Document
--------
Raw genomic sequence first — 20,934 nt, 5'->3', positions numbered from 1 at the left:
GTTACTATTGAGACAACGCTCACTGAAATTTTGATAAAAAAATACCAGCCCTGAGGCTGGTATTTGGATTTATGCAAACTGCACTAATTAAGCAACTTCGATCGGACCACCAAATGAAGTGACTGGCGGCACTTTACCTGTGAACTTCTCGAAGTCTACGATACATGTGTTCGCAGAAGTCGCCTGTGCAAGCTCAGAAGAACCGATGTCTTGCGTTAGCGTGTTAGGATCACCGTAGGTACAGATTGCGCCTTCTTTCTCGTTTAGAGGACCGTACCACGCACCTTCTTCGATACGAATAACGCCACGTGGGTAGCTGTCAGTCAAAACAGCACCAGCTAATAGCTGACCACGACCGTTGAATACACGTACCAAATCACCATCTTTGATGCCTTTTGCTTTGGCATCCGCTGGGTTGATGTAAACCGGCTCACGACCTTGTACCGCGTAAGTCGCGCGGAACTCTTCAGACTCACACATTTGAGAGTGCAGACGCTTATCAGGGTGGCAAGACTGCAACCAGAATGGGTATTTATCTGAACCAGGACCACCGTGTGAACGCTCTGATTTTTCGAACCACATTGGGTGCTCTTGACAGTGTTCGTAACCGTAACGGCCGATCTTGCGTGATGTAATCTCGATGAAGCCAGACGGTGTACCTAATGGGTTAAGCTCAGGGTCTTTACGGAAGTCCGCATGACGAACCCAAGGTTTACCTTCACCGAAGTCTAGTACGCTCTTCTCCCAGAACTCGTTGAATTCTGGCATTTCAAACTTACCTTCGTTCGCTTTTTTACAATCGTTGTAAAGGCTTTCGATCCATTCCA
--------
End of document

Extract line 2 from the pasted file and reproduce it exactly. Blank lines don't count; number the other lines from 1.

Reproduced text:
GTTACTATTGAGACAACGCTCACTGAAATTTTGATAAAAAAATACCAGCCCTGAGGCTGGTATTTGGATTTATGCAAACTGCACTAATTAAGCAACTTCGATCGGACCACCAAATGAAGTGACTGGCGGCACTTTACCTGTGAACTTCTCGAAGTCTACGATACATGTGTTCGCAGAAGTCGCCTGTGCAAGCTCAGAAGAACCGATGTCTTGCGTTAGCGTGTTAGGATCACCGTAGGTACAGATTGCGCCTTCTTTCTCGTTTAGAGGACCGTACCACGCACCTTCTTCGATACGAATAACGCCACGTGGGTAGCTGTCAGTCAAAACAGCACCAGCTAATAGCTGACCACGACCGTTGAATACACGTACCAAATCACCATCTTTGATGCCTTTTGCTTTGGCATCCGCTGGGTTGATGTAAACCGGCTCACGACCTTGTACCGCGTAAGTCGCGCGGAACTCTTCAGACTCACACATTTGAGAGTGCAGACGCTTATCAGGGTGGCAAGACTGCAACCAGAATGGGTATTTATCTGAACCAGGACCACCGTGTGAACGCTCTGATTTTTCGAACCACATTGGGTGCTCTTGACAGTGTTCGTAACCGTAACGGCCGATCTTGCGTGATGTAATCTCGATGAAGCCAGACGGTGTACCTAATGGGTTAAGCTCAGGGTCTTTACGGAAGTCCGCATGACGAACCCAAGGTTTACCTTCACCGAAGTCTAGTACGCTCTTCTCCCAGAACTCGTTGAATTCTGGCATTTCAAACTTACCTTCGTTCGCTTTTTTACAATCGTTGTAAAGGCTTTCGATCCATTCCA